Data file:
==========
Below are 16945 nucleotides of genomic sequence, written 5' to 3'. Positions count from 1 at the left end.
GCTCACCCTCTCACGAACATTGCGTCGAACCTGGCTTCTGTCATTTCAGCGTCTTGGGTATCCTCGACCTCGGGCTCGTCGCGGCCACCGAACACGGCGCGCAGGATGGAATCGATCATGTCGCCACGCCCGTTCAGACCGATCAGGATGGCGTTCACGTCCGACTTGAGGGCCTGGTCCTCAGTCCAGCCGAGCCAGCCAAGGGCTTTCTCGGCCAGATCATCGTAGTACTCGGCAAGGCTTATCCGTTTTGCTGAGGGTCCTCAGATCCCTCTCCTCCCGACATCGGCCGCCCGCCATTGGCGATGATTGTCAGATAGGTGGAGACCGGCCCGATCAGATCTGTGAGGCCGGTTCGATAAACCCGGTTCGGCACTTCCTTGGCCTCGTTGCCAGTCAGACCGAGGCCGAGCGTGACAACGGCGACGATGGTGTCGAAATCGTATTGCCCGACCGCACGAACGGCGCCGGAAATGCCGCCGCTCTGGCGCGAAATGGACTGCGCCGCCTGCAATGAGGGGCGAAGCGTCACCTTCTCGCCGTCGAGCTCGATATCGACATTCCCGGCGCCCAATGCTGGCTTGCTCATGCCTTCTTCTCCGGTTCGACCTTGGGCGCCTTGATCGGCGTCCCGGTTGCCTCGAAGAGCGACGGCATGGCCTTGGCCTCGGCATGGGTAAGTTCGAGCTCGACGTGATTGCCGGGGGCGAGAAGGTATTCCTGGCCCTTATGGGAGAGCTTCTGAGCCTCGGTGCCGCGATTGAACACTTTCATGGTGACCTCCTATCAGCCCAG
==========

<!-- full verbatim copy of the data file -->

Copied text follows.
Below are 16945 nucleotides of genomic sequence, written 5' to 3'. Positions count from 1 at the left end.
GCTCACCCTCTCACGAACATTGCGTCGAACCTGGCTTCTGTCATTTCAGCGTCTTGGGTATCCTCGACCTCGGGCTCGTCGCGGCCACCGAACACGGCGCGCAGGATGGAATCGATCATGTCGCCACGCCCGTTCAGACCGATCAGGATGGCGTTCACGTCCGACTTGAGGGCCTGGTCCTCAGTCCAGCCGAGCCAGCCAAGGGCTTTCTCGGCCAGATCATCGTAGTACTCGGCAAGGCTTATCCGTTTTGCTGAGGGTCCTCAGATCCCTCTCCTCCCGACATCGGCCGCCCGCCATTGGCGATGATTGTCAGATAGGTGGAGACCGGCCCGATCAGATCTGTGAGGCCGGTTCGATAAACCCGGTTCGGCACTTCCTTGGCCTCGTTGCCAGTCAGACCGAGGCCGAGCGTGACAACGGCGACGATGGTGTCGAAATCGTATTGCCCGACCGCACGAACGGCGCCGGAAATGCCGCCGCTCTGGCGCGAAATGGACTGCGCCGCCTGCAATGAGGGGCGAAGCGTCACCTTCTCGCCGTCGAGCTCGATATCGACATTCCCGGCGCCCAATGCTGGCTTGCTCATGCCTTCTTCTCCGGTTCGACCTTGGGCGCCTTGATCGGCGTCCCGGTTGCCTCGAAGAGCGACGGCATGGCCTTGGCCTCGGCATGGGTAAGTTCGAGCTCGACGTGATTGCCGGGGGCGAGAAGGTATTCCTGGCCCTTATGGGAGAGCTTCTGAGCCTCGGTGCCGCGATTGAACACTTTCATGGTGACCTCCTATCAGCCCAG